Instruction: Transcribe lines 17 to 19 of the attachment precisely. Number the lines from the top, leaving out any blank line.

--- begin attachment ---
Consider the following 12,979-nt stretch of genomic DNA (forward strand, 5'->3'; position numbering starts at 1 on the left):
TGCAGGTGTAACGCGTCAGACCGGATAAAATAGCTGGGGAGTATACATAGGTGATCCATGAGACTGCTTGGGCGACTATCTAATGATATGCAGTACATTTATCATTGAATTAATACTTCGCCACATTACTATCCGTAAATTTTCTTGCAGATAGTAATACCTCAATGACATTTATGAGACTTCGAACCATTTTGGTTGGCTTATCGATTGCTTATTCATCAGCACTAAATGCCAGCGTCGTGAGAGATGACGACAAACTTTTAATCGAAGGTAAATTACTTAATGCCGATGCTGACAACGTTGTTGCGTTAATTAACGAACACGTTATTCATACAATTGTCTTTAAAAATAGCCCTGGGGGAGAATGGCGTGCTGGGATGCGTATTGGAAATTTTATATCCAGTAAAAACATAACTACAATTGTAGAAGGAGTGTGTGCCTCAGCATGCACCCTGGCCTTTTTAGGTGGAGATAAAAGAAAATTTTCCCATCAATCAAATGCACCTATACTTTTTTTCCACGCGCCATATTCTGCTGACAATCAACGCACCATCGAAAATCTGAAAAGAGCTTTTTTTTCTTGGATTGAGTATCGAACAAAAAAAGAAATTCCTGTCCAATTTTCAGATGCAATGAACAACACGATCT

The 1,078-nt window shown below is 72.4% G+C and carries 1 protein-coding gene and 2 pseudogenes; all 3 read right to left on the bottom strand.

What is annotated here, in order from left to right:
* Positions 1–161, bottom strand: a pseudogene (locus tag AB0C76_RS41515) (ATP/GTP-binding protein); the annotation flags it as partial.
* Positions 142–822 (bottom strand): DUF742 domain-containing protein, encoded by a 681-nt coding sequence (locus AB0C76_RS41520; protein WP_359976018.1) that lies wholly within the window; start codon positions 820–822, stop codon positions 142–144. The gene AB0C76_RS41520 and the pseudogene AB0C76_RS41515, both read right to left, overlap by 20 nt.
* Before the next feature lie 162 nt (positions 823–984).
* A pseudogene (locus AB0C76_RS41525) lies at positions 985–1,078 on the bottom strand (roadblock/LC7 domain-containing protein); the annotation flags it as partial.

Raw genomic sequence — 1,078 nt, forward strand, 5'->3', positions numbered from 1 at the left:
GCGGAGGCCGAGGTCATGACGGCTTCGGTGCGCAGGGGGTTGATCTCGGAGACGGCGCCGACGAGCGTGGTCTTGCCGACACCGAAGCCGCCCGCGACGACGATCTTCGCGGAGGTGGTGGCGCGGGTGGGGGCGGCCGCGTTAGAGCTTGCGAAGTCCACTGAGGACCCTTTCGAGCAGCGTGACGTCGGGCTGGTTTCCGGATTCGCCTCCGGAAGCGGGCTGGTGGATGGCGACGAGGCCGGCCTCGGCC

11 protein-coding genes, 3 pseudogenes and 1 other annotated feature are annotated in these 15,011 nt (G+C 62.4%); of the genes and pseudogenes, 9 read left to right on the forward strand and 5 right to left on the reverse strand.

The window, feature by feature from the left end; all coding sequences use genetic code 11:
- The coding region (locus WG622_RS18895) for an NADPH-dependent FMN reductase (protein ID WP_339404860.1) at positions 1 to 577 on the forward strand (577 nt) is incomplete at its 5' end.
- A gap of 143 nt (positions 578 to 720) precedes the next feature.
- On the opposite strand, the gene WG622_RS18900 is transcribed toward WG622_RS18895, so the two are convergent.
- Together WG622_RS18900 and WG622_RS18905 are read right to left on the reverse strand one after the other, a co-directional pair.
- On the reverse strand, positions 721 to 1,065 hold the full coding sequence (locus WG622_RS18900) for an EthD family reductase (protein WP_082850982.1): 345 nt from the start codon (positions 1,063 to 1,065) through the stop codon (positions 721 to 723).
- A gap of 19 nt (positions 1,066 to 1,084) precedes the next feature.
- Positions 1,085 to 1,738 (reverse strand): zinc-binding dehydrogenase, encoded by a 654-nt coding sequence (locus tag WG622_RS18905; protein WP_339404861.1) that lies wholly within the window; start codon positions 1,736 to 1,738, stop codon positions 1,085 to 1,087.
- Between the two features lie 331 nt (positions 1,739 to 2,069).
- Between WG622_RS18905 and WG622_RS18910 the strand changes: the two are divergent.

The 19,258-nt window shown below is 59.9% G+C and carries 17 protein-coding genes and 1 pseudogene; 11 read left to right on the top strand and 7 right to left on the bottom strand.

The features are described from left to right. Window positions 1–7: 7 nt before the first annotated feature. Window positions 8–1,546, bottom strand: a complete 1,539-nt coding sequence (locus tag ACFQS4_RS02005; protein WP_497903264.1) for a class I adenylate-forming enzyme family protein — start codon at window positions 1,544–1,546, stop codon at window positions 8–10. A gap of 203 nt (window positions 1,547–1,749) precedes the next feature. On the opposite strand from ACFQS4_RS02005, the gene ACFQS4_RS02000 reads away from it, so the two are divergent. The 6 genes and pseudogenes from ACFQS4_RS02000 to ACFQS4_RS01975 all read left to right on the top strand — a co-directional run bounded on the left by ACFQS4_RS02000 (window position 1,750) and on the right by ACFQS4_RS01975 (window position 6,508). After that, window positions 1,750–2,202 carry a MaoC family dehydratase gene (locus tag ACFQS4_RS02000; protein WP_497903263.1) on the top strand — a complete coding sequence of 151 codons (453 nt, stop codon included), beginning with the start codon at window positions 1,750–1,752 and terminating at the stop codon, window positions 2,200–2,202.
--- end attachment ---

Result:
- On the reverse strand, positions 721 to 1,065 hold the full coding sequence (locus WG622_RS18900) for an EthD family reductase (protein WP_082850982.1): 345 nt from the start codon (positions 1,063 to 1,065) through the stop codon (positions 721 to 723).
- A gap of 19 nt (positions 1,066 to 1,084) precedes the next feature.
- Positions 1,085 to 1,738 (reverse strand): zinc-binding dehydrogenase, encoded by a 654-nt coding sequence (locus tag WG622_RS18905; protein WP_339404861.1) that lies wholly within the window; start codon positions 1,736 to 1,738, stop codon positions 1,085 to 1,087.